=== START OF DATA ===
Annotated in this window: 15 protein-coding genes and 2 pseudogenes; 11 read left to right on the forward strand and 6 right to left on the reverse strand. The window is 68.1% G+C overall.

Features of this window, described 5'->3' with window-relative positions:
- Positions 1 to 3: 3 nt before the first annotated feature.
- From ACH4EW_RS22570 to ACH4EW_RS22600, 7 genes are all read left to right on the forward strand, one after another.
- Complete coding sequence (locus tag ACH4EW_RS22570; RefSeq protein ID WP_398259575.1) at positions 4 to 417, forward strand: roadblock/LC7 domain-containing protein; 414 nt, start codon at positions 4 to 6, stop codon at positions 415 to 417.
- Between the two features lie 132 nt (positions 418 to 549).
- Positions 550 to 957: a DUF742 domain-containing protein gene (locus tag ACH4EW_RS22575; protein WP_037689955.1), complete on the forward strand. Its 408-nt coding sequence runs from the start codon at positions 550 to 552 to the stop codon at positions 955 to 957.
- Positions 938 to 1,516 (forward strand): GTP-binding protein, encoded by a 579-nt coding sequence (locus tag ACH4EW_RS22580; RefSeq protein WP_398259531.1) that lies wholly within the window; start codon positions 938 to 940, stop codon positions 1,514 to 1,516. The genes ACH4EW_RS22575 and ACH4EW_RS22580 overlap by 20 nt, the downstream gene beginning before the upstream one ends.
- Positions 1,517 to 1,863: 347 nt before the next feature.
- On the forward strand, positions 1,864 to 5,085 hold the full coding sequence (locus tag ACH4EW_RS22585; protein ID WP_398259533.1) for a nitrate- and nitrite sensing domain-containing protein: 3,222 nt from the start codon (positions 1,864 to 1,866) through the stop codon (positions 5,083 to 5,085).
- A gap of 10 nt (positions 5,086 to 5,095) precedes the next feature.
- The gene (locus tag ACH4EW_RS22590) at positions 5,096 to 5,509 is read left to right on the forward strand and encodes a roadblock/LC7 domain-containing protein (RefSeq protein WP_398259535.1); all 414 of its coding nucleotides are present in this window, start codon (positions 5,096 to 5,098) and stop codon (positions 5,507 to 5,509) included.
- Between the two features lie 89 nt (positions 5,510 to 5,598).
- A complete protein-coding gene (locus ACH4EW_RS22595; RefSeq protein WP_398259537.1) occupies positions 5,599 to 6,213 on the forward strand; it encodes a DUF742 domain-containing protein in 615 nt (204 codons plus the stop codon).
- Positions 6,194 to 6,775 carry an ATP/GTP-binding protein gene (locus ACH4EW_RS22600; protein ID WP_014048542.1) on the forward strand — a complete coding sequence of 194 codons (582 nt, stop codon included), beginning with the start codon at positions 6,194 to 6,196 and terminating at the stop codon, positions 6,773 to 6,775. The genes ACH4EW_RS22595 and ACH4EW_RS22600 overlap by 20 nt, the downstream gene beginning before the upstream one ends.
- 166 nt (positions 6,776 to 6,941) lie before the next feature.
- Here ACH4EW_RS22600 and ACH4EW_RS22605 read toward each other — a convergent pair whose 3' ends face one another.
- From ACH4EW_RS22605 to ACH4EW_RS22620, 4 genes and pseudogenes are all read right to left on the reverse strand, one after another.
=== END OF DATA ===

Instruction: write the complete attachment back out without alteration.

Annotated in this window: 15 protein-coding genes and 2 pseudogenes; 11 read left to right on the forward strand and 6 right to left on the reverse strand. The window is 68.1% G+C overall.

Features of this window, described 5'->3' with window-relative positions:
- Positions 1 to 3: 3 nt before the first annotated feature.
- From ACH4EW_RS22570 to ACH4EW_RS22600, 7 genes are all read left to right on the forward strand, one after another.
- Complete coding sequence (locus tag ACH4EW_RS22570; RefSeq protein ID WP_398259575.1) at positions 4 to 417, forward strand: roadblock/LC7 domain-containing protein; 414 nt, start codon at positions 4 to 6, stop codon at positions 415 to 417.
- Between the two features lie 132 nt (positions 418 to 549).
- Positions 550 to 957: a DUF742 domain-containing protein gene (locus tag ACH4EW_RS22575; protein WP_037689955.1), complete on the forward strand. Its 408-nt coding sequence runs from the start codon at positions 550 to 552 to the stop codon at positions 955 to 957.
- Positions 938 to 1,516 (forward strand): GTP-binding protein, encoded by a 579-nt coding sequence (locus tag ACH4EW_RS22580; RefSeq protein WP_398259531.1) that lies wholly within the window; start codon positions 938 to 940, stop codon positions 1,514 to 1,516. The genes ACH4EW_RS22575 and ACH4EW_RS22580 overlap by 20 nt, the downstream gene beginning before the upstream one ends.
- Positions 1,517 to 1,863: 347 nt before the next feature.
- On the forward strand, positions 1,864 to 5,085 hold the full coding sequence (locus tag ACH4EW_RS22585; protein ID WP_398259533.1) for a nitrate- and nitrite sensing domain-containing protein: 3,222 nt from the start codon (positions 1,864 to 1,866) through the stop codon (positions 5,083 to 5,085).
- A gap of 10 nt (positions 5,086 to 5,095) precedes the next feature.
- The gene (locus tag ACH4EW_RS22590) at positions 5,096 to 5,509 is read left to right on the forward strand and encodes a roadblock/LC7 domain-containing protein (RefSeq protein WP_398259535.1); all 414 of its coding nucleotides are present in this window, start codon (positions 5,096 to 5,098) and stop codon (positions 5,507 to 5,509) included.
- Between the two features lie 89 nt (positions 5,510 to 5,598).
- A complete protein-coding gene (locus ACH4EW_RS22595; RefSeq protein WP_398259537.1) occupies positions 5,599 to 6,213 on the forward strand; it encodes a DUF742 domain-containing protein in 615 nt (204 codons plus the stop codon).
- Positions 6,194 to 6,775 carry an ATP/GTP-binding protein gene (locus ACH4EW_RS22600; protein ID WP_014048542.1) on the forward strand — a complete coding sequence of 194 codons (582 nt, stop codon included), beginning with the start codon at positions 6,194 to 6,196 and terminating at the stop codon, positions 6,773 to 6,775. The genes ACH4EW_RS22595 and ACH4EW_RS22600 overlap by 20 nt, the downstream gene beginning before the upstream one ends.
- 166 nt (positions 6,776 to 6,941) lie before the next feature.
- Here ACH4EW_RS22600 and ACH4EW_RS22605 read toward each other — a convergent pair whose 3' ends face one another.
- From ACH4EW_RS22605 to ACH4EW_RS22620, 4 genes and pseudogenes are all read right to left on the reverse strand, one after another.